Sunday morning, July 9. Shyamasundar drives to
the Diggers to pick up the flatbed truck, which for today will be the
Rathayatra chariot of Lord Jagannatha, the supreme controller of the
universe. On the truck’s open bed, we have nailed five-foot high wooden
posts that support a red canopy. Along this canopy, we string flowers
and bells, and on the wooden posts we staple prints of Krishna. On the
broad bumper, we paint Hare Krishna in Sanskrit. Subal and Ramanuja
unload boxes of flowers from the park, and Harsharani and Yamuna bring
baskets filled with chapatis. Jayananda arrives with bushels of
apples, oranges, and bananas.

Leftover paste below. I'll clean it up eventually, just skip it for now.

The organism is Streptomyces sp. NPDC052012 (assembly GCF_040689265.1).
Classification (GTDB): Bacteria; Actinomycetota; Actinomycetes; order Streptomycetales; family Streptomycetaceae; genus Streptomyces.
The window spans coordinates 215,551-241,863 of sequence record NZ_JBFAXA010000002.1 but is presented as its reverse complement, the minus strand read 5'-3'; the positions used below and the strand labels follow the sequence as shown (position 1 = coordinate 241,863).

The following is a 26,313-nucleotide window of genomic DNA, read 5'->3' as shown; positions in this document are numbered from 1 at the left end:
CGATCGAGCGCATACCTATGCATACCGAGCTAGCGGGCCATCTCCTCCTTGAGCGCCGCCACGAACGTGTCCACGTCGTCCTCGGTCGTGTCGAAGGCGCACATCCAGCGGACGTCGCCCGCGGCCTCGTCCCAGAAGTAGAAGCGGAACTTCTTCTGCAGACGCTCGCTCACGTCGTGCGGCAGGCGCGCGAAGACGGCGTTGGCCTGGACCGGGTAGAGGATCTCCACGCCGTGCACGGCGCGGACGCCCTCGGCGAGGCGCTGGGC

Rathayatra cart is ready, Jayananda drives it to Shyamasundar’s
apartment, where Their Lordships are waiting. After undraping the
Deities and garlanding Them with hibiscus, we carefully carry Them down
to Their chariot.
nayana pathagami bhavatu me,” we sing while placing Lord
Jagannatha on the right-hand side of the cart beneath the canopy. “Lord
of the universe, please be visible unto me.” Subhadra looks out from
the rear, and Lord Balarama is seated on the left. On the cart’s four
corners, we stake Christian, Moslem, Jewish and ISKCON flags. Our
ISKCON flag consists of a Sanskrit Om and a drawing of Radha and
each Deity should ride in a separate cart, Swamiji had told us, “and
the carts should be pulled with ropes by the crowds through the
streets. But that is all right. Maybe in the future you can arrange
All in all,
Lord Jagannatha looks very happy staring out at the universe from His
flatbed truck. As we round the corner to Haight Street, the bells on
the canopy jingle. Their Lordships rock a bit, as if dancing. We make